already looking at both the member function and the global function.

If this can be implemented in a clever way without impacting compile time,
I’ll be all for this change.

However, note that the most common way in which people hit this is with
type(of:) vs a local name named type — I think this can be solved without
fundamentally changing unqualified lookup, by having unqualified lookup
look at the DeclName rather than an Identifier. So if you have

var type = …

type(of: foo)

We would not consider the ‘var type’ at all, since it doesn’t match the
DeclName type(of:). This might also address min vs Collection.min if we
consider the number of arguments when performing the lookup too.

Either way I think an evolution proposal is a good idea, this has source
compatibility impact since it can introduce ambiguity at call sites that
were formerly unambiguous. But we should be careful not to impact compile
time.

Pardon my lack of imagination, but could you provide an example of a call
site that would become ambiguous?

The change I am proposing has the effect of taking something that is
currently a compiler error (calling a global function when a member
function has the same base name but a different signature) and making it
not-an-error (since the global function is the only one whose signature
matches the call site).

Nevin

···

On Sun, Nov 12, 2017 at 8:44 PM, Slava Pestov <spestov@apple.com> wrote:

Yeah, this is an unfortunate wart. Right now unqualified lookup starts at the innermost scope and stops when it finds a candidate which matches the name being looked up. Overload sets are only formed if there are multiple candidates inside the same scope, not in different scopes.

It would be nice to fix this but note that it might have a compile-time performance impact, because now we will be looking up names in more scopes. In particular, this means almost every name lookup will have to look at all imported modules.

Well, the fact that it currently gives a different error message if you delete the global function, tells me that *something* in the compiler is already looking at both the member function and the global function.

Yeah, if we fail to solve the constraint system with the innermost candidate as the choice of overload, the diagnostics pass performs an additional name lookup to try to figure out what the user meant. However this doesn’t mean we’re performing the global lookup in the normal path.

Pardon my lack of imagination, but could you provide an example of a call site that would become ambiguous?

protocol P {}
protocol Q {}
struct S : P, Q {}

struct Outer {
  static func foo(_: P) {}

  struct Inner {
    static func foo(_: Q) {}

    static func bar() {
       foo(S())
    }
  }
}

Slava

···

On Nov 12, 2017, at 7:14 PM, Nevin Brackett-Rozinsky <nevin.brackettrozinsky@gmail.com> wrote:
On Sun, Nov 12, 2017 at 8:44 PM, Slava Pestov <spestov@apple.com <mailto:spestov@apple.com>> wrote:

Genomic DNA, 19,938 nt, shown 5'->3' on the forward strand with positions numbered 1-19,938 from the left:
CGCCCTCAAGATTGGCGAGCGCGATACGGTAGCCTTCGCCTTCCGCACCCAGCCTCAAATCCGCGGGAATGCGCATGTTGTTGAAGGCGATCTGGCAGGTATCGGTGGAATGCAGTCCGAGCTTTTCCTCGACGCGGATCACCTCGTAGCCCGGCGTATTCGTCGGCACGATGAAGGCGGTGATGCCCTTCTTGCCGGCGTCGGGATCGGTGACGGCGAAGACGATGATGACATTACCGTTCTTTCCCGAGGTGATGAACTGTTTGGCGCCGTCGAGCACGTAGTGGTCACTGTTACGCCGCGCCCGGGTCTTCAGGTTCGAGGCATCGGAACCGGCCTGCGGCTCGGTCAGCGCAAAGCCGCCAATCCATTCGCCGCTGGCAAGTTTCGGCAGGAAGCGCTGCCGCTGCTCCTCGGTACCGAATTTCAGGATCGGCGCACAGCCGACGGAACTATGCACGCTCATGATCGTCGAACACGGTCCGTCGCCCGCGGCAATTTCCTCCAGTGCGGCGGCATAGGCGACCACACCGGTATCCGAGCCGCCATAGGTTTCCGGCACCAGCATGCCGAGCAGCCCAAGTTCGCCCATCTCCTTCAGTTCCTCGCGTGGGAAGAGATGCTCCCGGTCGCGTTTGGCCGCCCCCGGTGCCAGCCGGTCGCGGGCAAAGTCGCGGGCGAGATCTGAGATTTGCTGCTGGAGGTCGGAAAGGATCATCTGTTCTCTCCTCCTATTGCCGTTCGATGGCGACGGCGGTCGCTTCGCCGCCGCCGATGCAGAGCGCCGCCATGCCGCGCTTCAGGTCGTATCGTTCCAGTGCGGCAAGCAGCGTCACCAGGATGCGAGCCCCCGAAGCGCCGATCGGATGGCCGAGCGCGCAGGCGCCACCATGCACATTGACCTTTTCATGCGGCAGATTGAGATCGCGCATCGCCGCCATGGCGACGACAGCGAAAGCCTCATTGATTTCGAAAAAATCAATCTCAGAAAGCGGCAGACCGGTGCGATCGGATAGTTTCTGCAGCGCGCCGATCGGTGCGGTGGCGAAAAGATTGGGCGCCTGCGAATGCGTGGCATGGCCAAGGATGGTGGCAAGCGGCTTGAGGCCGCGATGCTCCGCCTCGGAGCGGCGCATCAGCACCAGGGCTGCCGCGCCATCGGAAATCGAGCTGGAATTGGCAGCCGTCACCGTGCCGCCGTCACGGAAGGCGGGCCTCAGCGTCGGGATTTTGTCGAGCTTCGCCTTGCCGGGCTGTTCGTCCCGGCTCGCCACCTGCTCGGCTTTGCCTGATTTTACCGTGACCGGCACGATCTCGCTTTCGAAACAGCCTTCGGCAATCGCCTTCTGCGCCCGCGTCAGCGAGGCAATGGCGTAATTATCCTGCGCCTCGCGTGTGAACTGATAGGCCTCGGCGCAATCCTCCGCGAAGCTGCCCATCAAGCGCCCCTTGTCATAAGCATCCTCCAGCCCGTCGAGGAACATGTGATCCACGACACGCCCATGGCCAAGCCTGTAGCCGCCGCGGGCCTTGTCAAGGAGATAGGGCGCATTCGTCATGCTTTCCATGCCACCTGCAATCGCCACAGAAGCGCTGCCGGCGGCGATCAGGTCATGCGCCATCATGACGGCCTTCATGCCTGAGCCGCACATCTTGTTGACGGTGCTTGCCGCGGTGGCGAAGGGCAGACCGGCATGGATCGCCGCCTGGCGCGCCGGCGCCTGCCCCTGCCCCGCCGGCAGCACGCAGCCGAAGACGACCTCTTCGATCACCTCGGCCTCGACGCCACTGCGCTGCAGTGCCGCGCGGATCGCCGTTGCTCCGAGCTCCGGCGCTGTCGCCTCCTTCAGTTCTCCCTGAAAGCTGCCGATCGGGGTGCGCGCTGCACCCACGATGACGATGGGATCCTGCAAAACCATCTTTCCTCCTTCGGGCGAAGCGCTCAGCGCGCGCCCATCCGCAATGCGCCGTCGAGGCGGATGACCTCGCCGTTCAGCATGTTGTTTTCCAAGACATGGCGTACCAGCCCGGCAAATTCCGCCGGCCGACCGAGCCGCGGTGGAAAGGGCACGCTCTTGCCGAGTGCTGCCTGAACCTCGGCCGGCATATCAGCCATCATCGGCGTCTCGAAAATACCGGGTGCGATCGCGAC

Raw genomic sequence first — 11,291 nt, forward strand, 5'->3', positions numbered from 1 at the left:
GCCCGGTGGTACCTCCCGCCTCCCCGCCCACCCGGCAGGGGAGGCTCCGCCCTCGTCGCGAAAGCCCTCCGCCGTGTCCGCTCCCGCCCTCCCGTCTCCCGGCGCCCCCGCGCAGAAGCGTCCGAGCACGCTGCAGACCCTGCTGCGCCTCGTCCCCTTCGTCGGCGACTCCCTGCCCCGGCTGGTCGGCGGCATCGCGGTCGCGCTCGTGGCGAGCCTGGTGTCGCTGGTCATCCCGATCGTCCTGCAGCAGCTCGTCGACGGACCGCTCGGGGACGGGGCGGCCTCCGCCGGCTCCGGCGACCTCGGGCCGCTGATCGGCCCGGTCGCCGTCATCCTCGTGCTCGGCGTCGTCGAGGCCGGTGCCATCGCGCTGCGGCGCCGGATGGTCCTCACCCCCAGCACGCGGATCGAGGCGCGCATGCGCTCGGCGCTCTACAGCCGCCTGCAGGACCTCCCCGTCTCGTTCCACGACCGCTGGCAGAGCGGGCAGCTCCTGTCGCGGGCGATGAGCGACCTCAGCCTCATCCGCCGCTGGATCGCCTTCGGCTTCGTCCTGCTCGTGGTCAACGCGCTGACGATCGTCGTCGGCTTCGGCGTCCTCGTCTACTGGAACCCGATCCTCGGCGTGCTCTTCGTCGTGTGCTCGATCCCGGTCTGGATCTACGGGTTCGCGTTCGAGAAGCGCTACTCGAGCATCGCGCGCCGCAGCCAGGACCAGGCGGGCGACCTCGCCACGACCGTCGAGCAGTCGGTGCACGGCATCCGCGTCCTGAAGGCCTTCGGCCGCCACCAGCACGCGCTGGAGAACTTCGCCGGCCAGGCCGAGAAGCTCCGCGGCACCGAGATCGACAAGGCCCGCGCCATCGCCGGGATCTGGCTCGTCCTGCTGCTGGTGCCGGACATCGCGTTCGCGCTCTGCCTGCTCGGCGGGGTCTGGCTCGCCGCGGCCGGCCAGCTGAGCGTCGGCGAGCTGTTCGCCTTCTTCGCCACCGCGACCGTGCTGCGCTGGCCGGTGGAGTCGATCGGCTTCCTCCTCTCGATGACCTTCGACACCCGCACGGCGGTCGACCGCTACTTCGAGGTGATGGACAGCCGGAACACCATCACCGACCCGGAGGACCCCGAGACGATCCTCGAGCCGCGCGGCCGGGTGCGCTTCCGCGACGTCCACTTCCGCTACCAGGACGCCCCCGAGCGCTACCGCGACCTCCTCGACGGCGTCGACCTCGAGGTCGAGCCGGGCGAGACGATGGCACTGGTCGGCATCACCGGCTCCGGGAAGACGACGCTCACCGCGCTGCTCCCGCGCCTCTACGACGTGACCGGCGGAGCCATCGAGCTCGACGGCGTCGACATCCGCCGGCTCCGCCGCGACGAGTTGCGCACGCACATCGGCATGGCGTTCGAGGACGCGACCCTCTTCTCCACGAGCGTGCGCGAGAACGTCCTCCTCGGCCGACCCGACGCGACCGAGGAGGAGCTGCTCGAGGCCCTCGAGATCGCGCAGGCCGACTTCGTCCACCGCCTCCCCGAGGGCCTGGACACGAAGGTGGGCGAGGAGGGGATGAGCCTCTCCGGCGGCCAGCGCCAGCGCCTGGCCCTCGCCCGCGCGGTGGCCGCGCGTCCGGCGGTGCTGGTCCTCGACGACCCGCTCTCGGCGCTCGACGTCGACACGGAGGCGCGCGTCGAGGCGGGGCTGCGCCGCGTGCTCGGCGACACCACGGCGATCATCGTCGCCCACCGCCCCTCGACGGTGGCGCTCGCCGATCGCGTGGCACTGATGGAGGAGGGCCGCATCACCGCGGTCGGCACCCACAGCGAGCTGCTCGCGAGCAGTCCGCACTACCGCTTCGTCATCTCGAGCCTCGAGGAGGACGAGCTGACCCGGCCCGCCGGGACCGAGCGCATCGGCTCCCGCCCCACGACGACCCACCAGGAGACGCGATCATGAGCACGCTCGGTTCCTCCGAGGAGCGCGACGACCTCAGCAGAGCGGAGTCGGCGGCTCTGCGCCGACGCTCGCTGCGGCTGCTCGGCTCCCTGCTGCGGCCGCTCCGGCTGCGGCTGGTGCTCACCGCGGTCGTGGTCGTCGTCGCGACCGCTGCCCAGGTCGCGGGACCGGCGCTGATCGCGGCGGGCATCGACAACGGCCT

The change I am proposing has the effect of taking something that is currently a compiler error (calling a global function when a member function has the same base name but a different signature) and making it not-an-error (since the global function is the only one whose signature matches the call site).

Nevin

Resolves to Inner.foo just like it does today.

We would still start from the innermost scope and work our way outward
until we find a match. The only difference is we no longer stop partway up
the chain *without* finding a match.

If we do find a match then yes, of course we stop there and use it.

Nevin

···

On Sun, Nov 12, 2017 at 10:16 PM, Slava Pestov <spestov@apple.com> wrote:

Pardon my lack of imagination, but could you provide an example of a call
site that would become ambiguous?

protocol P {}
protocol Q {}
struct S : P, Q {}

struct Outer {
  static func foo(_: P) {}

  struct Inner {
    static func foo(_: Q) {}

    static func bar() {
       foo(S())
    }
  }
}

Pardon my lack of imagination, but could you provide an example of a call site that would become ambiguous?

protocol P {}
protocol Q {}
struct S : P, Q {}

struct Outer {
  static func foo(_: P) {}

  struct Inner {
    static func foo(_: Q) {}

    static func bar() {
       foo(S())
    }
  }
}

Resolves to Inner.foo just like it does today.

We would still start from the innermost scope and work our way outward until we find a match. The only difference is we no longer stop partway up the chain *without* finding a match.

That’s not implementable as described. Right now we find all possible overloads for a call site up front, then evaluate every combination of overloads at all call sites in an expression. The valid solutions are then ranked and the “best” one chosen, or an ambiguity is diagnosed. This means you can’t “stop” evaluating overloads, you need some way to disambiguate them and you have to consider all of them.

Slava

···

On Nov 12, 2017, at 7:27 PM, Nevin Brackett-Rozinsky <nevin.brackettrozinsky@gmail.com> wrote:
On Sun, Nov 12, 2017 at 10:16 PM, Slava Pestov <spestov@apple.com <mailto:spestov@apple.com>> wrote:

If we do find a match then yes, of course we stop there and use it.

Nevin